Rocket Doc Notes for Week of July 25, 2021

Space News and Good News


I’ve enclosed the following article from the Geek Wire. My comments are in parenthesis.


Jeff Bezos offers to cover $2B more in costs as part of NASA lunar lander deal

BY ALAN BOYLE on July 26, 2021 at 10:04 am



Blue Origin Team Lander


In an open letter to NASA Administrator Bill Nelson, Jeff Bezos says his Blue Origin space venture will waive up to $2 billion in payments as part of a deal to build a second lunar landing system for NASA’s use.


The offer comes just days after Bezos rode Blue Origin’s New Shepard suborbital rocket ship to the edge of space and back. It appears aimed at addressing one of the factors that led NASA in April to issue only one contract for a landing system capable of carrying astronauts to the moon’s surface by as early as 2024. That $2.9 billion contract went to SpaceX, in part because NASA said Congress didn’t award enough money for two providers.


NASA also gave its highest technical rating to SpaceX’s proposal to use a version of its Starship launch system, which is currently under development.


Blue Origin and its industry partners ⁠— including Lockheed Martin, Northrop Grumman and Draper ⁠— bid $6 billion to design and build a competing landing system. After SpaceX won the award, Blue Origin’s team and Dynetics, the third competitor for a NASA contract, filed protests with the Government Accountability Office. The GAO is due to rule on those protests by Aug. 4.

In his letter to Nelson, Bezos revisits the issues laid out in Blue Origin’s protest and complains that NASA “chose to confer a multi-year, multibillion-dollar head start to SpaceX” in the Human Landing System competition.


He noted that NASA gave SpaceX a chance to revise its bid to fit NASA’s financial needs, and that Blue Origin wasn’t given a similar opportunity.


“That was a mistake, it was unusual, and it was a missed opportunity,” Bezos wrote. “But it is not too late to remedy.”


Bezos then offered to waive all payments in the 2021-2023 fiscal years, up to $2 billion, “to get the program back on track right now.” He said that would be in addition to the $1 billion in corporate contributions that was previously pledged.


Blue Origin would also develop and launch a pathfinder version of its lunar descent element into low Earth orbit at its own cost, “to further retire development and schedule risks,” Bezos said. And it would do the work on a fixed-price basis, shielding NASA from cost overruns.

In an indirect reference to his status as the world’s richest individual, Bezos said he was “honored to offer these contributions and am grateful to be in a financial position to do so.” (For what it’s worth, SpaceX CEO Elon Musk is currently the world’s second-richest individual.)

“If NASA has different ideas about what would best facilitate getting back to true competition now, we are ready and willing to discuss them,” Bezos wrote.


He noted there was “strong, bipartisan congressional support for a second lander and for the Artemis Program in general.” Artemis is NASA’s program aimed at getting astronauts on the moon by 2024, although that deadline’s likely to be extended.


Some prominent members in Congress — including Sen. Maria Cantwell, D-Wash. — have said a second commercial system for crewed lunar landings is needed to ensure competition and redundancy.


NASA has benefited from similar redundancies in the International Space Station program: SpaceX and Northrop Grumman provide cargo resupply, while SpaceX and Boeing have contracts for transporting crew.


Congress is considering Cantwell’s proposal to authorize $10 billion for NASA’s Human Landing System program, in order to cover the cost of a second lander.


In part to address congressional concerns, NASA has laid out plans to follow up on SpaceX’s sole-source contract for the first lunar landing with a new competition. That process would start out with a solicitation called Appendix N and continue with a program known as Lunar Exploration Transportation Services, or LETS.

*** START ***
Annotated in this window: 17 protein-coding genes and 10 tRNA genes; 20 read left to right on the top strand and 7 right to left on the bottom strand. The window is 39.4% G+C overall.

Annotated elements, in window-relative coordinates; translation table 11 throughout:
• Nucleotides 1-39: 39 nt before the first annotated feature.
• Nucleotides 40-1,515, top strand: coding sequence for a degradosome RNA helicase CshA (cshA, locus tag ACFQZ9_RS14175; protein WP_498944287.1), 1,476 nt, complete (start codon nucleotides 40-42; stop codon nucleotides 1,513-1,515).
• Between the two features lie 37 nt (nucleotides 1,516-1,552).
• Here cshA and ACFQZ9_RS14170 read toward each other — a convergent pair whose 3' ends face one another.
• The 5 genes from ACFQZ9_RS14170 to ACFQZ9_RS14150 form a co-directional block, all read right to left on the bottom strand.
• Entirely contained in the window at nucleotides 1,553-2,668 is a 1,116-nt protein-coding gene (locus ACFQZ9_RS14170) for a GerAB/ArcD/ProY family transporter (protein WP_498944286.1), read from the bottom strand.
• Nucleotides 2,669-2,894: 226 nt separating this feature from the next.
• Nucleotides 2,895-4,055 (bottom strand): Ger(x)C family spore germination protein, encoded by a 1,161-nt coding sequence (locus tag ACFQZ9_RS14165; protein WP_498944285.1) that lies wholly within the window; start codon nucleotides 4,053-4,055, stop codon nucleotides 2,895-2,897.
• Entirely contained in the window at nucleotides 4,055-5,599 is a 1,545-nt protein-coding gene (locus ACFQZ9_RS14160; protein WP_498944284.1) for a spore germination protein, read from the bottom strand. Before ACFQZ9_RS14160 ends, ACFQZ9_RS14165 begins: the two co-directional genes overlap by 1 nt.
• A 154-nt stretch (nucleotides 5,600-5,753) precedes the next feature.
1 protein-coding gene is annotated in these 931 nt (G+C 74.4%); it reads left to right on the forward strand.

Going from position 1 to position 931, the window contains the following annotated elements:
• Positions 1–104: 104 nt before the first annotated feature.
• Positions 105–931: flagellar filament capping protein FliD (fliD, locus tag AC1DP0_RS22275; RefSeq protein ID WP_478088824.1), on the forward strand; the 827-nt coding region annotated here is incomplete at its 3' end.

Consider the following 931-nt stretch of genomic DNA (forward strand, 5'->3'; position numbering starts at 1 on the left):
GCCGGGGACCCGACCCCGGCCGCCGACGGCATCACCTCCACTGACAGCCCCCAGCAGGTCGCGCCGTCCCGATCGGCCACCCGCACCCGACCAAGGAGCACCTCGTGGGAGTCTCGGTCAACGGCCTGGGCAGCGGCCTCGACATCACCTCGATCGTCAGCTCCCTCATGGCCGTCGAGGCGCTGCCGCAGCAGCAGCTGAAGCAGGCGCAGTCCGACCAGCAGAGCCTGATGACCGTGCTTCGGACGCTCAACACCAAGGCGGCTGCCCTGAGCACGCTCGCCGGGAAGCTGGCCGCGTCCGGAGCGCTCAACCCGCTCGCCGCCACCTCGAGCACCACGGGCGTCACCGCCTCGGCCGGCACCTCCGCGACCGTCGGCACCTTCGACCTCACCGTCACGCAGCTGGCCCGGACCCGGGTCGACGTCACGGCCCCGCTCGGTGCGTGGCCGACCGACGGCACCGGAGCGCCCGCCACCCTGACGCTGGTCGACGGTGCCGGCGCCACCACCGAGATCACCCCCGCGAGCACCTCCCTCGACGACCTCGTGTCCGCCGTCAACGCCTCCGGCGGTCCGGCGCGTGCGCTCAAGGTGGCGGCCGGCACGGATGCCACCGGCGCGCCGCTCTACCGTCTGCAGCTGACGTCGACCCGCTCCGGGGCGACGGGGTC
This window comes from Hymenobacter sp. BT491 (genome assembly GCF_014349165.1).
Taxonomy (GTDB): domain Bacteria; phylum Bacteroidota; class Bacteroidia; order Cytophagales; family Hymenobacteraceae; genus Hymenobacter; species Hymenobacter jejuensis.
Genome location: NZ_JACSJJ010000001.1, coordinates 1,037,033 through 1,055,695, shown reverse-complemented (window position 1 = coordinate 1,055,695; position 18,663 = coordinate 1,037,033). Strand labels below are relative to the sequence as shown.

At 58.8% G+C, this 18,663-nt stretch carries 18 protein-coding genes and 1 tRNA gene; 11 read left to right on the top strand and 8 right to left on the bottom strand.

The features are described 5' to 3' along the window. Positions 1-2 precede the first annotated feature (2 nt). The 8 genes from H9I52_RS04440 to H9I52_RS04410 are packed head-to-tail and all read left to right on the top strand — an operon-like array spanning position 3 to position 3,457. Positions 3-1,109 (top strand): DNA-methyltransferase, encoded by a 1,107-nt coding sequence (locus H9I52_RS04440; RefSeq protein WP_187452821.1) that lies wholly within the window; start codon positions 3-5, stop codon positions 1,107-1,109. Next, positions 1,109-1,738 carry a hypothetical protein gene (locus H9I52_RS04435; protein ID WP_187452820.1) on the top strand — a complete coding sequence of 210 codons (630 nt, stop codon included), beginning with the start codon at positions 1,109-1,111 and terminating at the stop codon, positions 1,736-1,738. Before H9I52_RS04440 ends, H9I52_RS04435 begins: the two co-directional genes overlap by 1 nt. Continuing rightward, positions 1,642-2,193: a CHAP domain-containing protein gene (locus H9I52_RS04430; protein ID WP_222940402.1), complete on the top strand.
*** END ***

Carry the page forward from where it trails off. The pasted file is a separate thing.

In his letter, Bezos said that approach “won’t create true competition, it is unfunded, and it provides a multi-year head start to the one funded, single-source supplier.”

We’ve reached out to NASA and SpaceX for comment and will update this report with any response.


In a tweet, former NASA Deputy Administrator Lori Garver said she was “rarely speechless, but I’m blown away by this offer.” “I don’t know about its legality but offering $2B+ to develop a competitive lander can’t be ignored,” Garver wrote. “Sure, it is unconventional, but hasn’t everyone (including Elon) been saying Jeff needs to take more of a personal interest?”


Garver said Blue Origin’s offer should apply to a follow-up competition like LETS — and advised against reopening the original selection process in which SpaceX won out. “If Congress tried, it would overturn procurement laws and set a precedent that all ‘losers’ could derail awards by making a better offer after the fact,” she tweeted. “What I like is the long-term potential for another competitor … like Boeing in [NASA’s commercial crew program].”


I agree with my friend Lori Garver. This offer is unprecedented, but the lunar competition is at the point where it is “Go Big or Go Home”. If Bezos doesn’t get in the mix now Musk will hold an unsurmountable lead in future lunar commercial space development. Despite the lack of competition I view this possible development as very favorable to our shared future.


As of today, July 30th, it was announced that the Bezos offer, and lawsuit, have been rejected and the Space-X procurement will go on as accepted. I have participated in dozens of bids to NASA and their decision in this case makes good sense. One offeror gave them what they needed plus some extras for the money they had available. The other bidders gave them a longer development time for twice the money they had available and would only meet minimum requirements. Which would you pick? The noise about multiple awards to ensure success is just that, noise.


I still encourage Mr. Bezos to invest in space development but maybe target Low Earth Orbit (LEO) where there are myriad investment opportunities with ample payback.


Good News


There has been an avalanche of bad news lately what with the Delta Variant of Covid, wildfires, endless homelessness, and increased shootings in all parts of our towns. I thought it was time to talk about what’s going right and how our future looks brighter than you thought.


Fantastic News on the Global Warming Problem

We’ll start off today with a promising new form of battery technology.


I’ve been tracking an early-stage company called Form Energy for about a month now. It turns out Form Energy is working on a brand-new type of battery. It’s called an “iron-air” battery, and it is completely unique from anything that’s been developed before.


The battery itself is made up of millions of very small iron pellets. And it employs a membrane and pressurization technology that allows the battery to “breathe in and out”, taking in air and breathing out oxygen.